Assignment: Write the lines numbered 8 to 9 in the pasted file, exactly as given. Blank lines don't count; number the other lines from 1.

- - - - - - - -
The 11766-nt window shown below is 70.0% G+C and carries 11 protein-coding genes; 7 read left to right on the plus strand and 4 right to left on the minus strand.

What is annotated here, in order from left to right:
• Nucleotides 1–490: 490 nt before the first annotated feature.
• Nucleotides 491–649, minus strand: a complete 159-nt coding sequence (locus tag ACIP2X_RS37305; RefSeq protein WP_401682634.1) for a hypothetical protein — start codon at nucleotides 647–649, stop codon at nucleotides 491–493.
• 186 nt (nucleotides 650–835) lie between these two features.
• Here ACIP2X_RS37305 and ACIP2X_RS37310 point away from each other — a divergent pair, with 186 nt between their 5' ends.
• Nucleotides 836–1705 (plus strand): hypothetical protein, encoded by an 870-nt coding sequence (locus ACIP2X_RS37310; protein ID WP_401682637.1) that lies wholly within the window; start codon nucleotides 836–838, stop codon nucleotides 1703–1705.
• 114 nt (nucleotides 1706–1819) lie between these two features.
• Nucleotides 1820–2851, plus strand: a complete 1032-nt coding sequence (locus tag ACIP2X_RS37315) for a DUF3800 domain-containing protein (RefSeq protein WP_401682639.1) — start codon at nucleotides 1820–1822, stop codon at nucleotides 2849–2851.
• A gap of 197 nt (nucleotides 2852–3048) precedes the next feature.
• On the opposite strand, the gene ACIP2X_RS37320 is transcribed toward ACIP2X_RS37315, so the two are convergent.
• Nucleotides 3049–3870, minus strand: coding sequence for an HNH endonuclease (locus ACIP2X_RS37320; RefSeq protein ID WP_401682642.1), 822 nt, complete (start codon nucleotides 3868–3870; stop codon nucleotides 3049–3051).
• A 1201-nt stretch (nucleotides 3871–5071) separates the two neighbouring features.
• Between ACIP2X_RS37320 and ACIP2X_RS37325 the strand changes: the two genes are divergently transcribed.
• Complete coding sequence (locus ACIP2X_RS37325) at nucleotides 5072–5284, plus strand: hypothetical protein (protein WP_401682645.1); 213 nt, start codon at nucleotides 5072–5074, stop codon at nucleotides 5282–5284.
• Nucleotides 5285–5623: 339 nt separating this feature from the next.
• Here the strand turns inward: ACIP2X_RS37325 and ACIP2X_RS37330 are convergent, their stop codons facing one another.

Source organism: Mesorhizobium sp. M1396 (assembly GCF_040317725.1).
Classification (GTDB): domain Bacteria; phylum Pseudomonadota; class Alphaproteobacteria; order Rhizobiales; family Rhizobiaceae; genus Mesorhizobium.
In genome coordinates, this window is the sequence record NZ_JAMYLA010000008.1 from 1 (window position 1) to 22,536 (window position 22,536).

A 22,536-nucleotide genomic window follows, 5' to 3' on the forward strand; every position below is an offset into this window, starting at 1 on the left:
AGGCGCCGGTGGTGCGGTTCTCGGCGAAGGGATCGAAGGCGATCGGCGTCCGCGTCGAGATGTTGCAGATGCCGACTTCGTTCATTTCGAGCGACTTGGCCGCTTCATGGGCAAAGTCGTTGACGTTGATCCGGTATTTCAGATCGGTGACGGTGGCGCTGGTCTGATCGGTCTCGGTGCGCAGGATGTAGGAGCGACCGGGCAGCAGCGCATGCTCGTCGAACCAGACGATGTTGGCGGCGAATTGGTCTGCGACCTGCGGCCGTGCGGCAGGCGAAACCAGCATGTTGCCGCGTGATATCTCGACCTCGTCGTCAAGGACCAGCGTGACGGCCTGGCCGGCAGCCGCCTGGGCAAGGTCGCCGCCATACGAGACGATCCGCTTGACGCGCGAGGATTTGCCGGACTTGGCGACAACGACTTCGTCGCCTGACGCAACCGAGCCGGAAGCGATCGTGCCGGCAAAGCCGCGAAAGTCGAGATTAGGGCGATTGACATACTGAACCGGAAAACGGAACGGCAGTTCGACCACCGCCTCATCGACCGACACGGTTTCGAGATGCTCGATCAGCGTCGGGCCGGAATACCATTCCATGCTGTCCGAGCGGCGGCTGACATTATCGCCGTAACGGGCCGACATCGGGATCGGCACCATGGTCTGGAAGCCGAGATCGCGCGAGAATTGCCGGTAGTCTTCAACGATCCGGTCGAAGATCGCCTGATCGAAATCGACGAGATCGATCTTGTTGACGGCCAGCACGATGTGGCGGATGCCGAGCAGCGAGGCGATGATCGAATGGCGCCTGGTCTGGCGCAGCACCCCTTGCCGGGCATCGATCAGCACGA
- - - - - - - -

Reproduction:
• 114 nt (nucleotides 1706–1819) lie between these two features.
• Nucleotides 1820–2851, plus strand: a complete 1032-nt coding sequence (locus tag ACIP2X_RS37315) for a DUF3800 domain-containing protein (RefSeq protein WP_401682639.1) — start codon at nucleotides 1820–1822, stop codon at nucleotides 2849–2851.